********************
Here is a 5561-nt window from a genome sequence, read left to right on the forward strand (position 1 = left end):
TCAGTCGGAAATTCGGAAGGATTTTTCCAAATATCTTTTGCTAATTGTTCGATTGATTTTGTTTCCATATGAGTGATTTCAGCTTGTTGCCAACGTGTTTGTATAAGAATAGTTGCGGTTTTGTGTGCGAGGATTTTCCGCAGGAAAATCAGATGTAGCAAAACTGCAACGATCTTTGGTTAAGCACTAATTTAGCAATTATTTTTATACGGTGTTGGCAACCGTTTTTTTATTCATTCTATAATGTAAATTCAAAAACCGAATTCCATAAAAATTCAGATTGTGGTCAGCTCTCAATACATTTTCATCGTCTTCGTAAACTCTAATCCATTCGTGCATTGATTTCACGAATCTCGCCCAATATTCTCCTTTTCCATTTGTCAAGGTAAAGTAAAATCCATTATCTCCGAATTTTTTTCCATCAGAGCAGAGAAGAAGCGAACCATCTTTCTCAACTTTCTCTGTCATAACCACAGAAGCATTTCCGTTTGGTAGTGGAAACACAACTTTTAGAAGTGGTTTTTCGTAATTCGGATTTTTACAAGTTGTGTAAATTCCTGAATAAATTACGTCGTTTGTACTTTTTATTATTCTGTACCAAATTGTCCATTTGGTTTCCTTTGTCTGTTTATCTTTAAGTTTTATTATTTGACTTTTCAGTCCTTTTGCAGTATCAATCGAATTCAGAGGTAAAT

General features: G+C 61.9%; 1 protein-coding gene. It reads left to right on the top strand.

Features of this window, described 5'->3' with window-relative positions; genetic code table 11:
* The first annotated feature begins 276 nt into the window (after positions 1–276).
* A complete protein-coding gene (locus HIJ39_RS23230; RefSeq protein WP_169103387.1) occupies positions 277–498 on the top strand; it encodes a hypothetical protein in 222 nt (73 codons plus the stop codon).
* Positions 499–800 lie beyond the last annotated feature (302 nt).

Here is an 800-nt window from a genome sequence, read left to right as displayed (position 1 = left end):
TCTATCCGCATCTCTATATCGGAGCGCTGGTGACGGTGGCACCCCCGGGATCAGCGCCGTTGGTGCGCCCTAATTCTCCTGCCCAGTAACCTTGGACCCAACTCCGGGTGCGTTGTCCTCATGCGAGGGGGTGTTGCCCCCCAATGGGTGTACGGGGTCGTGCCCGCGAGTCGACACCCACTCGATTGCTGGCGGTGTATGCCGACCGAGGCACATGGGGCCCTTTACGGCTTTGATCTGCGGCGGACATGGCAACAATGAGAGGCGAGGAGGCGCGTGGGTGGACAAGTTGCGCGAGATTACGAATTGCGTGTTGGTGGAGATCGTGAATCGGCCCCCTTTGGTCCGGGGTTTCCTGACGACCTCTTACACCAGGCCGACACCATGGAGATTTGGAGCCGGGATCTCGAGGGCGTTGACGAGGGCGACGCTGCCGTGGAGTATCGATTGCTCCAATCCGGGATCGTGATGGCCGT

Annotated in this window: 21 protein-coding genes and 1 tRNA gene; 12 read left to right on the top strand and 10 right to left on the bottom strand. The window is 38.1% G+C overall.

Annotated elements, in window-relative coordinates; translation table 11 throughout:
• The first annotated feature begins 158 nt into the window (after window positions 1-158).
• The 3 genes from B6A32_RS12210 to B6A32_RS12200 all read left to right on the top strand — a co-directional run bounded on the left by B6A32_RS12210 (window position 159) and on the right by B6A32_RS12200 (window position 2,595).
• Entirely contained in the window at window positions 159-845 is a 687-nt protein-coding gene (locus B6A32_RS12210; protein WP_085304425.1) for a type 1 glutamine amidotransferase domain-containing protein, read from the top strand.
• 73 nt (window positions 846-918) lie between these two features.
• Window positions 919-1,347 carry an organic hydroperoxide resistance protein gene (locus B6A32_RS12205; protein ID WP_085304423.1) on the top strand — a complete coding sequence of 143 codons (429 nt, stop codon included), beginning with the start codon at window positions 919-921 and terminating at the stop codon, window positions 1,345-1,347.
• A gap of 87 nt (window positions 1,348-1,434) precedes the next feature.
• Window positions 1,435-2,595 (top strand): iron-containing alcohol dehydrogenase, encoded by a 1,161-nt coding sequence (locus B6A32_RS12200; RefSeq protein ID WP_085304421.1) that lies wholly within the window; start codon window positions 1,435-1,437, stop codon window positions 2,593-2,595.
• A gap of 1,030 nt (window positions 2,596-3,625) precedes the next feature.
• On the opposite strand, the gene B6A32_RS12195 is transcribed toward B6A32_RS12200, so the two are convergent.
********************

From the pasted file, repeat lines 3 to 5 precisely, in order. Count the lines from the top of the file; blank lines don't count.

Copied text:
General features: G+C 61.9%; 1 protein-coding gene. It reads left to right on the top strand.

Features of this window, described 5'->3' with window-relative positions; genetic code table 11:
* The first annotated feature begins 276 nt into the window (after positions 1–276).